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The most immediate problem is to prevent a bloodbath in Bangladesh against non-Bengalis accused of collaborating with the Pakistani military. Toward this end. East Bengal government officials who chose to remain in Bangladesh through the fighting are being inducted into the new administration and taking over as soon as areas are liberated. Actually, India's recognition came earlier than planned. One reason was to circumvent a charge reportedly budding in the U.N. that India had joined the battle to annex the province to India. Another was to enable the Bangladesh government to assume charge as soon as large chunks of territory were liberated by the army. Since New Delhi does not want to be accused of having exchanged West Pakistani colonialism for Indian colonialism, it is expected to lean over backward to let the Bangladesh government do things its way.
The Walk Back
Is there any chance that the Pakistanis may yet engineer a startling turn of the tide, rout the Indians from the East and destroy the new nation in its infancy? Virtually none. As Correspondent Clark cabled: "Touts who are betting on the outcome between India and Pakistan might ponder the fact that two of the TIME correspondents who were visiting Pakistan this week [Clark in the West, Stewart deep in the East] were there with Indian forces."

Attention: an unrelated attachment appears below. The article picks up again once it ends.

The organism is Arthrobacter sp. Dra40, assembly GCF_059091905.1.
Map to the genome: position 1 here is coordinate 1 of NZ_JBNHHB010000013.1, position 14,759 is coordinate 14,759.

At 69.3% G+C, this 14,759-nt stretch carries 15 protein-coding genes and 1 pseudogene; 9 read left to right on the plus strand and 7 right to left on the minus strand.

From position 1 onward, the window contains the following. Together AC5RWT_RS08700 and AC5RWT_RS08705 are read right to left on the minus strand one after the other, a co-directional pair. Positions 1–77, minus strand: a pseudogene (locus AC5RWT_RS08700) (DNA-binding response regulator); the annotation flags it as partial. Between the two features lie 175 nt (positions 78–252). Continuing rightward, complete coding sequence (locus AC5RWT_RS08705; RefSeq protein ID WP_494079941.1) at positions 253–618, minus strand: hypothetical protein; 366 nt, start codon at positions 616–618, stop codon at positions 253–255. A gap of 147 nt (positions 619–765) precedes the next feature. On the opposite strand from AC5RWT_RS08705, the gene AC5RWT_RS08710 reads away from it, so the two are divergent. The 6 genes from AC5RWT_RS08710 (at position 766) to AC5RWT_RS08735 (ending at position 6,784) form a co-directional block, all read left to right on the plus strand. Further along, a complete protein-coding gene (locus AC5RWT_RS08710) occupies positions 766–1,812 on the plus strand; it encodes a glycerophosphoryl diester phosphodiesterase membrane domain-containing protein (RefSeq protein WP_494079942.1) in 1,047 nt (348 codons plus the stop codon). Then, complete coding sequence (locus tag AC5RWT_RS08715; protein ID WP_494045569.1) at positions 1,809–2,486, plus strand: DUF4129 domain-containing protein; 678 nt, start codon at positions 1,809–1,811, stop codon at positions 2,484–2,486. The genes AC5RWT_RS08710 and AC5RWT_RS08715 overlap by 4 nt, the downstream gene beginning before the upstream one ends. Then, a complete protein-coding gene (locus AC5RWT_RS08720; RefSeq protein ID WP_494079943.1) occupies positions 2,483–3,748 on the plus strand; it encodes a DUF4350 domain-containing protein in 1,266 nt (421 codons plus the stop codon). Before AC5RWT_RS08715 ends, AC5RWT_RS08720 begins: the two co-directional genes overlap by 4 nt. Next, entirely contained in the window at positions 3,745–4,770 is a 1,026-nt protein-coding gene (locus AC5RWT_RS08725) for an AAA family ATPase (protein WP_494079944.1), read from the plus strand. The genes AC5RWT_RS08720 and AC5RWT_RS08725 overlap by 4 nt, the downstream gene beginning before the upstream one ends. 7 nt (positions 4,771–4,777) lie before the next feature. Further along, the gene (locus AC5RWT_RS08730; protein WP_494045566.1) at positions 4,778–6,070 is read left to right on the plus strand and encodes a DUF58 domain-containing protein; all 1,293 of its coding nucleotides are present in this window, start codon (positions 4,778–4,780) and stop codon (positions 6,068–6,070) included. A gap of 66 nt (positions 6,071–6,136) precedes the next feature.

And so at week's end the streams of refugees who walked so long and so far to get to India began making the long journey back home to pick up the threads of their lives. For some, there were happy reunions with relatives and friends, for others tears and the bitter sense of loss for those who will never return. But there were new homes to be raised, new shrines to be built, and a new nation to be formed. The land was there too, lush and green.
"Man's history is waiting in patience for the triumph of the insulted man," Rabindranath Tagore, the Nobel-prizewinning Bengali poet, once wrote. Triumph he had, but at a terrible price. With the subcontinent at war, and the newborn land still wracked by bone-shattering poverty, the joy in Bangladesh was necessarily tempered by sorrow.
*Pakistan claimed the plane was India's. Some Bengalis and foreign observers believed it was Pakistani, but other observers pointed out that the only forces known to be flying piston-engined aircraft were the Mukti Bahini, the Bengali liberation forces.